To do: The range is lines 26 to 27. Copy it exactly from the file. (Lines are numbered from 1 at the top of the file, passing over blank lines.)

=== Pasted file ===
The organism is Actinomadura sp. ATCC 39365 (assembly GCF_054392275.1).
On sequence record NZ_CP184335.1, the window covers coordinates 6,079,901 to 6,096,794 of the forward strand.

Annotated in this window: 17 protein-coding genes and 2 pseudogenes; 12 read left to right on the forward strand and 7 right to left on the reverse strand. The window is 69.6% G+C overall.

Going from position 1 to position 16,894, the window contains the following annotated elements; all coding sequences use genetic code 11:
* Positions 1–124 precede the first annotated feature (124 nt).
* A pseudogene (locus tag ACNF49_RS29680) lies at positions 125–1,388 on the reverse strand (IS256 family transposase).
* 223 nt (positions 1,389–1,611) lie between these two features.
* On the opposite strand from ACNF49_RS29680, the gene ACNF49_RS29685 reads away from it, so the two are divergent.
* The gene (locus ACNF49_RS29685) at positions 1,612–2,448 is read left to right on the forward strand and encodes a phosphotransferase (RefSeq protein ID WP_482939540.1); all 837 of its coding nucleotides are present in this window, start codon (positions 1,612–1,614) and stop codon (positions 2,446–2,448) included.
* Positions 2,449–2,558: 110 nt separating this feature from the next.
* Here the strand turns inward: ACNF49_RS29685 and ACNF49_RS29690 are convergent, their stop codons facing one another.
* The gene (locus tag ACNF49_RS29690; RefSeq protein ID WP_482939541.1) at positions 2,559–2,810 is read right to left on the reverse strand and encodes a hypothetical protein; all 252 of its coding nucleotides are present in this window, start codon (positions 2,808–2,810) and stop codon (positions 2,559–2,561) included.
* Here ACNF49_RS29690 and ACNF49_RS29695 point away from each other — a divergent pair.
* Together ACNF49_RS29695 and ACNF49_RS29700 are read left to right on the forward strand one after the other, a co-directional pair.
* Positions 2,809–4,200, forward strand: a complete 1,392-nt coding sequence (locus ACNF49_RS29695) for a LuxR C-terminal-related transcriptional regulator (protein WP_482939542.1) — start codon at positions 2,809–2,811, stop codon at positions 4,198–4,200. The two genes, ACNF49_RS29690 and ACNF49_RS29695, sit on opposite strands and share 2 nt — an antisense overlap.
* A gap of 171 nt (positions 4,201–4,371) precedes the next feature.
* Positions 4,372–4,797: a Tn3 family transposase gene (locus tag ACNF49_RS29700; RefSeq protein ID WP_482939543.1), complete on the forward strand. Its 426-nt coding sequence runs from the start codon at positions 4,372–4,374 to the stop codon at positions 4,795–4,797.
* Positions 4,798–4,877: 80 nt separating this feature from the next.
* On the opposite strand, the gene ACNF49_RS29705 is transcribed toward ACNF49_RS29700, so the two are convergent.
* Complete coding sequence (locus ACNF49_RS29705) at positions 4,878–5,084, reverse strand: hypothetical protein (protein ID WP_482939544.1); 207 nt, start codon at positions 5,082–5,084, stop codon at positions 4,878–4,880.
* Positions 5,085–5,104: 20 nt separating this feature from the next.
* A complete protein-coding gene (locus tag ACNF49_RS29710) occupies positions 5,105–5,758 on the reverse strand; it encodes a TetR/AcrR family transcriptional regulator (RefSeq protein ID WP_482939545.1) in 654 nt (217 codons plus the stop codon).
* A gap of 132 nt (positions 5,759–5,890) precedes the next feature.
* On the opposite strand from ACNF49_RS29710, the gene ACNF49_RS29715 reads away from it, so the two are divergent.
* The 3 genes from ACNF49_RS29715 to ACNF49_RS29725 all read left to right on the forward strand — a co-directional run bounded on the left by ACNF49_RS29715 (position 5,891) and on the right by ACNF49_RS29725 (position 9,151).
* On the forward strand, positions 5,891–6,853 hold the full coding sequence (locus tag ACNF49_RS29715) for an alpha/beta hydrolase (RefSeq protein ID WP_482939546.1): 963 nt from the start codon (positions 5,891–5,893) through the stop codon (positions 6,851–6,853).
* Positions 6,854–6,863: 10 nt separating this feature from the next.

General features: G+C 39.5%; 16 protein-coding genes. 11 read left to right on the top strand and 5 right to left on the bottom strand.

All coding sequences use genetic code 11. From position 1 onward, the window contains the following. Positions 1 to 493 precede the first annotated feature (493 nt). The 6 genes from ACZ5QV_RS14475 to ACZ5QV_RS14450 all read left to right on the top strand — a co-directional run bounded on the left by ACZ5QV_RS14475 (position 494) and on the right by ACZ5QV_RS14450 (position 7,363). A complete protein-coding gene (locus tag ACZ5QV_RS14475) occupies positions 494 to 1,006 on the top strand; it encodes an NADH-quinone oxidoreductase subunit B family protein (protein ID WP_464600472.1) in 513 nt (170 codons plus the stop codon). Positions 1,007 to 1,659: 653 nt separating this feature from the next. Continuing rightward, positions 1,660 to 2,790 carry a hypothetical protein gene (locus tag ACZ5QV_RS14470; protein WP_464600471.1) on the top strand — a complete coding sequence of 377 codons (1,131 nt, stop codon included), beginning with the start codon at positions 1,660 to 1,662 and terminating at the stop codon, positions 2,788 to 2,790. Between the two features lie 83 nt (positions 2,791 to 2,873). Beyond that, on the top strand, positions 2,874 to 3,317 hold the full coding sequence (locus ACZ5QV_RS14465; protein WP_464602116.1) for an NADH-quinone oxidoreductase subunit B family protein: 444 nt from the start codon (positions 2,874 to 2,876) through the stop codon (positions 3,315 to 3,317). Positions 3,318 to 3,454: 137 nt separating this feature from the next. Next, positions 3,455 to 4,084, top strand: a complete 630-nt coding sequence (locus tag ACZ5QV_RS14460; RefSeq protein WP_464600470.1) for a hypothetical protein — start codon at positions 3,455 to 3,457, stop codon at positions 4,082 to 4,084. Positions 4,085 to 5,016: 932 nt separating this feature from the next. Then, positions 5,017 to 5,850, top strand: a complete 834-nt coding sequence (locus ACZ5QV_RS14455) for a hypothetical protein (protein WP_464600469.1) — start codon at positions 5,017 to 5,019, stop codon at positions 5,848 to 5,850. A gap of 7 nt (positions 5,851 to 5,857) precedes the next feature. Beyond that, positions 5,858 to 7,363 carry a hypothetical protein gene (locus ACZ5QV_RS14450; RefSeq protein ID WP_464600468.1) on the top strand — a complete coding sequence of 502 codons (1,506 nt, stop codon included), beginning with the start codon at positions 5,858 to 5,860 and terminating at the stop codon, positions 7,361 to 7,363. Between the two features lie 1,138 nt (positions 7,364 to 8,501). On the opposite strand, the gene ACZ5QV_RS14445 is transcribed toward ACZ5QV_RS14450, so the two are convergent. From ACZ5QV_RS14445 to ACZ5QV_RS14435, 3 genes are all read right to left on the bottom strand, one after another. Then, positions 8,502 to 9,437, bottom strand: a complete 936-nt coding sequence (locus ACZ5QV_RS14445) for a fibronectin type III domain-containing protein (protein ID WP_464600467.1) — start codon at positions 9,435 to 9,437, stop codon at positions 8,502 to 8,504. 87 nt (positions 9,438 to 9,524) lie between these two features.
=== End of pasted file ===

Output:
* On the forward strand, positions 5,891–6,853 hold the full coding sequence (locus tag ACNF49_RS29715) for an alpha/beta hydrolase (RefSeq protein ID WP_482939546.1): 963 nt from the start codon (positions 5,891–5,893) through the stop codon (positions 6,851–6,853).
* Positions 6,854–6,863: 10 nt separating this feature from the next.